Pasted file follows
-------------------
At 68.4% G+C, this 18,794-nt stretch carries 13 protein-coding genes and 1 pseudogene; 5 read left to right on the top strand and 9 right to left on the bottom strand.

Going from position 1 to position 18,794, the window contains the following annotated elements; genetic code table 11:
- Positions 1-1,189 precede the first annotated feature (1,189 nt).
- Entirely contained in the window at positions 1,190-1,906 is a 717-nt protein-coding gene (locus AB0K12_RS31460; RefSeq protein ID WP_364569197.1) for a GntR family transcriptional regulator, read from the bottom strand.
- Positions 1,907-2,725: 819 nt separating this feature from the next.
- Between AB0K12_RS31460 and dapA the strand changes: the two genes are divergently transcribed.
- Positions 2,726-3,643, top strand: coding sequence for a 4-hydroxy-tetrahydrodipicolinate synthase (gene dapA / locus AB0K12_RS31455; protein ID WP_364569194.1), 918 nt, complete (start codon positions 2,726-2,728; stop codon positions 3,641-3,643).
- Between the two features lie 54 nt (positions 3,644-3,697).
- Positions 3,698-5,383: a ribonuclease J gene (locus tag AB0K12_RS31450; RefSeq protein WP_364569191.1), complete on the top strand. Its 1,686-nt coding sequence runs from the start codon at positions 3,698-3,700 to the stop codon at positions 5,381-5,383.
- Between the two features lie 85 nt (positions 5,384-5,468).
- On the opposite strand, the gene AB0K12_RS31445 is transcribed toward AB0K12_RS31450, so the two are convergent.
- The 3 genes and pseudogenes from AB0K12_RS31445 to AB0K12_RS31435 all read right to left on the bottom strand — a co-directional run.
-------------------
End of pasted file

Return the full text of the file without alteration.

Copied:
At 68.4% G+C, this 18,794-nt stretch carries 13 protein-coding genes and 1 pseudogene; 5 read left to right on the top strand and 9 right to left on the bottom strand.

Going from position 1 to position 18,794, the window contains the following annotated elements; genetic code table 11:
- Positions 1-1,189 precede the first annotated feature (1,189 nt).
- Entirely contained in the window at positions 1,190-1,906 is a 717-nt protein-coding gene (locus AB0K12_RS31460; RefSeq protein ID WP_364569197.1) for a GntR family transcriptional regulator, read from the bottom strand.
- Positions 1,907-2,725: 819 nt separating this feature from the next.
- Between AB0K12_RS31460 and dapA the strand changes: the two genes are divergently transcribed.
- Positions 2,726-3,643, top strand: coding sequence for a 4-hydroxy-tetrahydrodipicolinate synthase (gene dapA / locus AB0K12_RS31455; protein ID WP_364569194.1), 918 nt, complete (start codon positions 2,726-2,728; stop codon positions 3,641-3,643).
- Between the two features lie 54 nt (positions 3,644-3,697).
- Positions 3,698-5,383: a ribonuclease J gene (locus tag AB0K12_RS31450; RefSeq protein WP_364569191.1), complete on the top strand. Its 1,686-nt coding sequence runs from the start codon at positions 3,698-3,700 to the stop codon at positions 5,381-5,383.
- Between the two features lie 85 nt (positions 5,384-5,468).
- On the opposite strand, the gene AB0K12_RS31445 is transcribed toward AB0K12_RS31450, so the two are convergent.
- The 3 genes and pseudogenes from AB0K12_RS31445 to AB0K12_RS31435 all read right to left on the bottom strand — a co-directional run.